What You Didn’t Know About Domestic Violence
Three million. That’s how many times domestic violence is reported every single year. That’s 20 people who endure physical abuse every minute of every day—abuse that is delivered by an intimate partner or spouse. The tragic fact is that one out of every three women and one out of every four men will experience interpersonal violence, some of it severe—and in extreme cases, resulting in death.
What You May Not Know
Many people do not realize that domestic violence is rooted in a desire for power and control;
Oftentimes abusers do not risk physical abuse until they have high confidence that their partner will not leave them; that could mean after getting married or having a child. It is impossible to placate an abuser in order to avoid tense interactions in most situations– the abuse will bubble up regardless of how conciliatory a victim may be.
Abuse can take many forms, but is horrific in its ability to thrive and expand:
- The abuse is generally not public, and people may be surprised to learn it is happening;
- Abusers generally deflect blame to the abused;
- Denial—on the part of both the abuser and the abused—perpetuates abuse;
- Before physical violence breaks out, there is generally other kinds of abuse, such as verbal, emotional, or financial;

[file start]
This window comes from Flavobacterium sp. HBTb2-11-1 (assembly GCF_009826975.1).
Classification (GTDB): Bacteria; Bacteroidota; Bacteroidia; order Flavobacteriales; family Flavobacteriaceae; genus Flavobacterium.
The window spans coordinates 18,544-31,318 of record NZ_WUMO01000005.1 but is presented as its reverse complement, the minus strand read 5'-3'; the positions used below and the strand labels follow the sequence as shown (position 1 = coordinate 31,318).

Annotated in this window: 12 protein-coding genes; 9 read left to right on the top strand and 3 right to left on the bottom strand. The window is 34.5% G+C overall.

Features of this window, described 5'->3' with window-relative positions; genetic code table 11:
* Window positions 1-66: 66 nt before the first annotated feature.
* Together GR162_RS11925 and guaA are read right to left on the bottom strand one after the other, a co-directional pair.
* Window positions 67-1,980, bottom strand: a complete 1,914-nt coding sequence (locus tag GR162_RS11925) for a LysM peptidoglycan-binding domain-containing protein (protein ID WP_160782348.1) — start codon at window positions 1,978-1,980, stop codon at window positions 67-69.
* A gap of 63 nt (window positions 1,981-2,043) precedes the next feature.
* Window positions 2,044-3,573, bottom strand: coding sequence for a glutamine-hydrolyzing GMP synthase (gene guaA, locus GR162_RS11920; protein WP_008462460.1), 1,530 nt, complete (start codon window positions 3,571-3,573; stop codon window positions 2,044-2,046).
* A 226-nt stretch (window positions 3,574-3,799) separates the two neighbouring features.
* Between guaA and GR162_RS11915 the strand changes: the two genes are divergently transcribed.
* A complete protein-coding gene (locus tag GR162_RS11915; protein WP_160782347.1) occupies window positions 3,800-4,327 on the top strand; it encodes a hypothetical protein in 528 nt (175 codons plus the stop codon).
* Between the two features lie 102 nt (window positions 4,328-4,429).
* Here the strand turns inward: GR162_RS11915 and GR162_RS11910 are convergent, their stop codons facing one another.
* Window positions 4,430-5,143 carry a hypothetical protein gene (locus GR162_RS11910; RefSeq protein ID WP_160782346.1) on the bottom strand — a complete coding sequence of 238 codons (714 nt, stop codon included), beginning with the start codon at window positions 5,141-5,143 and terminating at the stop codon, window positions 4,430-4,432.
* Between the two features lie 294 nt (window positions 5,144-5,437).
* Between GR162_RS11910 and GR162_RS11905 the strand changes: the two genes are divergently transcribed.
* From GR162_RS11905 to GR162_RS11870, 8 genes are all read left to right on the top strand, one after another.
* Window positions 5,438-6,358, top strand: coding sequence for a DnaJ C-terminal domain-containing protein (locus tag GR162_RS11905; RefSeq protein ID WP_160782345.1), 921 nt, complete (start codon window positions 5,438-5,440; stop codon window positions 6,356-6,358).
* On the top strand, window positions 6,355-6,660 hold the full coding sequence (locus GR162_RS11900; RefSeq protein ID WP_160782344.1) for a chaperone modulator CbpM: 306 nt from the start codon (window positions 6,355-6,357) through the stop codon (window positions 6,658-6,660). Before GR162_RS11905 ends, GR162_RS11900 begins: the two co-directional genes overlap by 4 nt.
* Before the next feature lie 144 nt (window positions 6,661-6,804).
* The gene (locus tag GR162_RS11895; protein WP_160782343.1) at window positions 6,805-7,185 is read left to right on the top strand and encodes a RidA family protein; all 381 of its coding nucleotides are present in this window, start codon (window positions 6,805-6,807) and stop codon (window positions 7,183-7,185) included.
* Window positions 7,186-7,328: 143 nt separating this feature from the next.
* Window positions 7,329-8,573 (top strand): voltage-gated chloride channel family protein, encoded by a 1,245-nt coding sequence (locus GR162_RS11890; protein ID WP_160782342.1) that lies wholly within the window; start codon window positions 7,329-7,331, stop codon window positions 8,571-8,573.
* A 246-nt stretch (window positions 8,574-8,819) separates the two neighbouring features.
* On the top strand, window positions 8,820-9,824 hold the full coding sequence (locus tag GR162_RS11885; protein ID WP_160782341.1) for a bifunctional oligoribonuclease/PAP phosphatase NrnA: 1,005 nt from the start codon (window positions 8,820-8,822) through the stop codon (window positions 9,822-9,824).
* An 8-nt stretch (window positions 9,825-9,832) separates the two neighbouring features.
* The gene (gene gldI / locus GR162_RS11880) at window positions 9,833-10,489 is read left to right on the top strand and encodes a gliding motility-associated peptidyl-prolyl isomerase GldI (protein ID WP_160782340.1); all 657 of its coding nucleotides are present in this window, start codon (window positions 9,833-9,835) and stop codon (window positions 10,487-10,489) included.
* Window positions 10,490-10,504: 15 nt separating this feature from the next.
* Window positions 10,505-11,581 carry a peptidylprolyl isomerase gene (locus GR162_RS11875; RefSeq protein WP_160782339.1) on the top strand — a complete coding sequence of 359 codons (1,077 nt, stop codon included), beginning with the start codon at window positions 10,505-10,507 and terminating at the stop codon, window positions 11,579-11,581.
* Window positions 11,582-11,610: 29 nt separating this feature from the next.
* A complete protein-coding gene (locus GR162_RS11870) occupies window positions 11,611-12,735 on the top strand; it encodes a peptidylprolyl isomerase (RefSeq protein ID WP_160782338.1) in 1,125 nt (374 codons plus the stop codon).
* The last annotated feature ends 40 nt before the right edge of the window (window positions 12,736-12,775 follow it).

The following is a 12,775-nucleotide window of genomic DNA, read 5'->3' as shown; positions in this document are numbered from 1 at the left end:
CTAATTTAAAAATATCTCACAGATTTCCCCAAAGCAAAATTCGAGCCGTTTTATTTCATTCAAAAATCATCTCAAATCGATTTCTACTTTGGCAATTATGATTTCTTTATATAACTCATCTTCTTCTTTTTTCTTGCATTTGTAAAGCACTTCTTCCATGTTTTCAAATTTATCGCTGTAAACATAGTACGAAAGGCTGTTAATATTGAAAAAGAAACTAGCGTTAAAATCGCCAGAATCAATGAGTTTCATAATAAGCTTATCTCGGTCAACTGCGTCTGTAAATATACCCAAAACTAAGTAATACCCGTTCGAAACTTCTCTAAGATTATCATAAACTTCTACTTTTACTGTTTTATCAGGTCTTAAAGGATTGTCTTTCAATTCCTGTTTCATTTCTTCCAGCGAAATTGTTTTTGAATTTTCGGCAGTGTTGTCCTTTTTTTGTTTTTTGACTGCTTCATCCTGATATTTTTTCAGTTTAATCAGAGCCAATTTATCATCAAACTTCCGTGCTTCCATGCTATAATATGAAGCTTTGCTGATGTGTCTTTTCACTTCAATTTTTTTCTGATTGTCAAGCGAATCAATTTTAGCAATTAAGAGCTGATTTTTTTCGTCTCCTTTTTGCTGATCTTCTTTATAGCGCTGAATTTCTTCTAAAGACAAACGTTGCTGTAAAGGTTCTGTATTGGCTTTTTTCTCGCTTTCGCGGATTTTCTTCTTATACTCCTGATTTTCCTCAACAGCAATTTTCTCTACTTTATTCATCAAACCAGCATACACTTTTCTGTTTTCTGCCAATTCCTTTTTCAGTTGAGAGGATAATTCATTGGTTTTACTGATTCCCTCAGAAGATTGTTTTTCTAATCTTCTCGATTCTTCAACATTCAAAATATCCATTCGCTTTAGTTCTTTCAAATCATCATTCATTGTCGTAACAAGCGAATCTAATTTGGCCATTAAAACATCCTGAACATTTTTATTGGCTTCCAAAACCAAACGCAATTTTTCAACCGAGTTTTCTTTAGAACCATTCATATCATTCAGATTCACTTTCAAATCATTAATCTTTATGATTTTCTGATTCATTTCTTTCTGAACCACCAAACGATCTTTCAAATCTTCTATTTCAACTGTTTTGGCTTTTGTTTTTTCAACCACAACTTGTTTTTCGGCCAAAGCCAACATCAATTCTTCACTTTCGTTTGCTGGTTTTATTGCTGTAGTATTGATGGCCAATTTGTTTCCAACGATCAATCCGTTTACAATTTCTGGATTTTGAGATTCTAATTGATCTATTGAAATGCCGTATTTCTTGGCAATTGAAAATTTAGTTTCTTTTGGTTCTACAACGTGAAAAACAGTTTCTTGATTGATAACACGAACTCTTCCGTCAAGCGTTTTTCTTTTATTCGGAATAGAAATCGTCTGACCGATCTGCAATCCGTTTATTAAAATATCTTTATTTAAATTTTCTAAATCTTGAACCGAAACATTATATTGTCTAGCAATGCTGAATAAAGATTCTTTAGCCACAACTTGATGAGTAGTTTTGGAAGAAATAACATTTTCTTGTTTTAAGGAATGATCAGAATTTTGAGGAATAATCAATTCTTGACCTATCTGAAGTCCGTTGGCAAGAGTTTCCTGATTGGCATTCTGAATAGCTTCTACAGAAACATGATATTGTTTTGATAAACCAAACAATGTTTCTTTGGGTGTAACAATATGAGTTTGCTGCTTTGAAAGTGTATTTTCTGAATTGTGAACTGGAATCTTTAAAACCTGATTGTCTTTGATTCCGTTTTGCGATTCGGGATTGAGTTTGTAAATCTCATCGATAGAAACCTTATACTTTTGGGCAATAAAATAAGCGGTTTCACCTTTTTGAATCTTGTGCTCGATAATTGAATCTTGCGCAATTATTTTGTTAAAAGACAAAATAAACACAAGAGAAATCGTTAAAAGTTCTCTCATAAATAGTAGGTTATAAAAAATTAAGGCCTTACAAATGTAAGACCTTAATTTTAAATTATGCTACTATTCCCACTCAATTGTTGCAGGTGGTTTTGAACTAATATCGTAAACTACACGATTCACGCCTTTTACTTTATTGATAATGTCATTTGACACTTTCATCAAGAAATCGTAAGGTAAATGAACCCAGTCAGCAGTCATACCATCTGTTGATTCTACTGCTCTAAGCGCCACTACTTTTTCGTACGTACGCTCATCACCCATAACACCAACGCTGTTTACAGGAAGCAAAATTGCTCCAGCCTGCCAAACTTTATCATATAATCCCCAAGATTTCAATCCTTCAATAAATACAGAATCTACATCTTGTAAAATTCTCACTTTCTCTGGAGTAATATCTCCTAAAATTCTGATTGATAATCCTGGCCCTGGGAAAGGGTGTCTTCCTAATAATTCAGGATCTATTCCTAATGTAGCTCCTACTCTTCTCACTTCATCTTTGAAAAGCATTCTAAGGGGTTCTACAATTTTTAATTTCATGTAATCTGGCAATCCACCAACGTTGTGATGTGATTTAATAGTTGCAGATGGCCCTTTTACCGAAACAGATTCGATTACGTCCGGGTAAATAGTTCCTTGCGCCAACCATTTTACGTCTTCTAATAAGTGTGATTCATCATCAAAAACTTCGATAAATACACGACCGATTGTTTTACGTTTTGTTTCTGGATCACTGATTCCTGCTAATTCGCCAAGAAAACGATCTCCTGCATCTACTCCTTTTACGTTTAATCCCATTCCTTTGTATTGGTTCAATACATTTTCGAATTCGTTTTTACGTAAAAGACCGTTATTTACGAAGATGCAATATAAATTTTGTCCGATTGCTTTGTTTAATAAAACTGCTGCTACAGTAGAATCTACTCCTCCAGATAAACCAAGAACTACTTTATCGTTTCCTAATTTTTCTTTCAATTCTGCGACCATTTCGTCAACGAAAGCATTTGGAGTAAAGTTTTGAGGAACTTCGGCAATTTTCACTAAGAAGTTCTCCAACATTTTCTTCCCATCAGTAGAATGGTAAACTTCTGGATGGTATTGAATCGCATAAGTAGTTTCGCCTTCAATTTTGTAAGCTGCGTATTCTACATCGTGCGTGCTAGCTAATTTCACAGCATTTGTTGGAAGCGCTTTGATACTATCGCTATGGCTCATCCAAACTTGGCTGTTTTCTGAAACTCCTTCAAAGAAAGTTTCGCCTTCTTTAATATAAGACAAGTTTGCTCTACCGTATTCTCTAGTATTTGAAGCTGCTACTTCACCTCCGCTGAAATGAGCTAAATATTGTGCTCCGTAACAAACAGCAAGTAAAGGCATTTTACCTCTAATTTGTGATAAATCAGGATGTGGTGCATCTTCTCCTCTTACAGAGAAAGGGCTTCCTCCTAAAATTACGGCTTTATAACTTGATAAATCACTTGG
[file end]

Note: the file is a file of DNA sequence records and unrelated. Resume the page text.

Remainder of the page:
- Drug and alcohol use contribute to domestic violence;
- Homes that have guns in them increase the risk of homicide by five times.
Profile of an Abuser
While abusers come from all walks of life, they often share particular abusive characteristics that could be harbingers of physical abuse down the road:
- Unrealistic ideas about relationships;
- Distrustful and jealous;
- Having a need to always be right;
- Sensitive to perceived criticisms;
- Blames everything on others;
- Critical of partner, friends, and family;
- Paranoid about others;
- Has outbursts of anger, jealousy, etc.
- Believes communication is a zero sum game.
A Violent Cycle
For survivors of abuse, things tend to be cyclical. They sense tension building, which leads to an attack. Afterward, the abuser is sorry, and generally promises it will never happen again. That’s often followed by what’s called a honeymoon period—when the abuser is very loving and considerate. Ultimately, though, the tension begins to build, and the cycle starts all over again.
Preventing Domestic Violence
Truly, it is possible to intervene before domestic violence occurs. Young people must be taught the skills they need to navigate their feelings in a positive way—skills like communication, how to cope with challenging emotions, and how to solve problems. Programs that address these issues can promote the kinds of nonaggressive, respectful, and nourishing relationships we all deserve.
Responding to Domestic Violence
Unfortunately, not everyone has the skills to manage their emotions, and that leaves a trail of misery for others. If you are living in a relationship that causes you anxiety and fear, you should consider whether it is worth staying. The kind and knowledgeable Miami domestic violence attorneys at the Law Office of Julia Kefalinos can help with restraining orders and other steps to keep you safe. Contact us for a confidential consultation today.